Their holes are usually round and are scattered in a random pattern across the wood. These holes can often contain sawdust-like excrement known as frass.

Pitch Pocket

These pockets of bleeding resinous material on boards can happen when a feeding insect damages the living part of the bark. Another cause is the tree being injured prior to being cut down. The residual resin or sap can stain lumber and creating problems with finishing.

Mineral Streaks

Discolored streaks that are sometimes found in boards are commonly called mineral streaks. This occurs after certain minerals in water are drawn into the tree when mold grows on the lumber in poorly ventilated areas. These stains are typically blue or brown in color.

Troubles at the Mill

Wood siding and decking material can also have defects caused when sawing and dressing lumber at a mill. The goal is to reshape a large, uneven log with complex grain patterns and sheared branches, into usable lumber. Because of the machining processes used to produce dimensional lumber, a large amount of stress is applied to the wood, which can result in defects.

Some of the common ones include the following:

  • Skip, which is an area where the planer missed the surface, leaving it roughed up.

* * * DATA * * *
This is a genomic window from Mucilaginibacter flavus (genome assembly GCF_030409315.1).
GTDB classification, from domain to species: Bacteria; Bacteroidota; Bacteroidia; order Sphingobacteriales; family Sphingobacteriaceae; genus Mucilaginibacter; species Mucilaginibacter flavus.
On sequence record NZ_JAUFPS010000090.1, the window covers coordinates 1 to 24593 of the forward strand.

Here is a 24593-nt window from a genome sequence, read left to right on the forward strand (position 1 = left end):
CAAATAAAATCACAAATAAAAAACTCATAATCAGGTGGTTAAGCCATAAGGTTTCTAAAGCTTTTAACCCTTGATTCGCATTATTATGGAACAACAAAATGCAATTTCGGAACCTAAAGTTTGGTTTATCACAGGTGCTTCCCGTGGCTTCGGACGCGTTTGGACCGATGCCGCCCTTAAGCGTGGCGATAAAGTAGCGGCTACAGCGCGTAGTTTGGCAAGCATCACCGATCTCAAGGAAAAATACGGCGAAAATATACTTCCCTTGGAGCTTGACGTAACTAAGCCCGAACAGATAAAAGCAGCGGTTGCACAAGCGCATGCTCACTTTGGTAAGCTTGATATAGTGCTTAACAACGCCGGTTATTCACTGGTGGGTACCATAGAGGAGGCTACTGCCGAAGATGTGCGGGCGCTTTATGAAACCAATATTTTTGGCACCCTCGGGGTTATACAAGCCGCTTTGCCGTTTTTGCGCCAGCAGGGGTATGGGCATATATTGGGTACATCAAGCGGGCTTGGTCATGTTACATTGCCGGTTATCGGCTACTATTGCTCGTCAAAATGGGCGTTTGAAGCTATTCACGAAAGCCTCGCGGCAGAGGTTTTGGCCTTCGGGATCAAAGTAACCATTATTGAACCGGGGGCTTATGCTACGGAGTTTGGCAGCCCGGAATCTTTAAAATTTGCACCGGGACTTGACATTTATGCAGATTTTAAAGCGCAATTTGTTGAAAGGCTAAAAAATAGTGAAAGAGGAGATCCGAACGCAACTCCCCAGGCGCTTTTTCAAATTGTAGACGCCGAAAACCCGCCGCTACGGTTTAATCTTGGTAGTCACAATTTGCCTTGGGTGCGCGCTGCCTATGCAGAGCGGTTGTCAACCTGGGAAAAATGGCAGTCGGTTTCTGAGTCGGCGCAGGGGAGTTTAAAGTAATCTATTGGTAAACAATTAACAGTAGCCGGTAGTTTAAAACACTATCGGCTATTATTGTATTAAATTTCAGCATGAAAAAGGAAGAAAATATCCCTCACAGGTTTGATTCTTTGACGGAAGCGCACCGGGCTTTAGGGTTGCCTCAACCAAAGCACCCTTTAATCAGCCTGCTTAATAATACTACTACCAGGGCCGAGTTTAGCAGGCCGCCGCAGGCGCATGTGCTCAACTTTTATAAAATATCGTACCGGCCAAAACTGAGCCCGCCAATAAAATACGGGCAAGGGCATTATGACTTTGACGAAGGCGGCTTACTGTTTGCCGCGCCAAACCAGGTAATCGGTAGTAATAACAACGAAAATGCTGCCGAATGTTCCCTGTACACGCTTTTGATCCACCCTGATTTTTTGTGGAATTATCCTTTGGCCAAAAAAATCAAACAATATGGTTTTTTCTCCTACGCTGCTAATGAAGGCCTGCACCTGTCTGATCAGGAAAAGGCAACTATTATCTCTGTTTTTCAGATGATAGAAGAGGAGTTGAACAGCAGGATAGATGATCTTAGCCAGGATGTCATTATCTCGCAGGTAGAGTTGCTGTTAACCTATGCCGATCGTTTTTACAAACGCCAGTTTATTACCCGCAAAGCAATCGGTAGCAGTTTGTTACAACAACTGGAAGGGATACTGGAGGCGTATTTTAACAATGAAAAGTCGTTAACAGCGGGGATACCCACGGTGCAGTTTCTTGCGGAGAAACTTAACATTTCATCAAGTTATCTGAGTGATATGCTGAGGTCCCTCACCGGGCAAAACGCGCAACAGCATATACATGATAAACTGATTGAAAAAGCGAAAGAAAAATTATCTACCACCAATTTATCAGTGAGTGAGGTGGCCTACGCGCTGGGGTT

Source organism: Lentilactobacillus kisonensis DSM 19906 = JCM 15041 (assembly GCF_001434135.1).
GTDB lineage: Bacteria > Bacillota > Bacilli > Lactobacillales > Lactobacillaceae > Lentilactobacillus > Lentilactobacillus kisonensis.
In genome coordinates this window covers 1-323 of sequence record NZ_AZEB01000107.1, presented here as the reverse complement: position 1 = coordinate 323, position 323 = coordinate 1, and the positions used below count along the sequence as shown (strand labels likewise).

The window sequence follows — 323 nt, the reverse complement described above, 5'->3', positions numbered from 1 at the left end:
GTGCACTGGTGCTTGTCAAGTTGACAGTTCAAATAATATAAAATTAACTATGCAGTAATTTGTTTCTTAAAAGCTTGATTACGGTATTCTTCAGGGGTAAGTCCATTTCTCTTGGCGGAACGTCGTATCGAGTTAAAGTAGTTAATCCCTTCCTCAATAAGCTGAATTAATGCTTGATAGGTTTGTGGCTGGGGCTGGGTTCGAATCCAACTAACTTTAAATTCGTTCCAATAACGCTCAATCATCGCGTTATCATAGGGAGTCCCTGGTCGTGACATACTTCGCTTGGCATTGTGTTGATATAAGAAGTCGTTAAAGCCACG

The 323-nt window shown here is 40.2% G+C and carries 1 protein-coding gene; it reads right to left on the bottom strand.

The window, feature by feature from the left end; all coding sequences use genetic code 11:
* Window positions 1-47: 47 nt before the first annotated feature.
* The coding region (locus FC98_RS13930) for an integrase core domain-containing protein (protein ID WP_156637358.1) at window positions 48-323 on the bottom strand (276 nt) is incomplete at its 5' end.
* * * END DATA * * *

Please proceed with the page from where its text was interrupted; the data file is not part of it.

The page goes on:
• Roller check, a crack that occurs when a cupped board is mechanically flattened between roller planes. 
  • Machine burn, the darkened areas of wood caused by the overheating of the blades.

You can minimize the degree of defects in your wood siding or decking materials by opting for grade one lumber. It is usually better quality wood with greater structural performance than a grade two, for example. Grade two is the most used lumber for posts and the norm for the market. Lumber grading procedures evaluate the various conditions of wood such as species, growing climates and appearance.

As a consumer, you can help ensure quality by properly drying the wood before it is installed. Also, using protective stains on your siding and decking can prevent some later damage to the wood by slowing down the drying process. Using paint or stains can also hide visual defects by providing a consistent color on your siding or deck.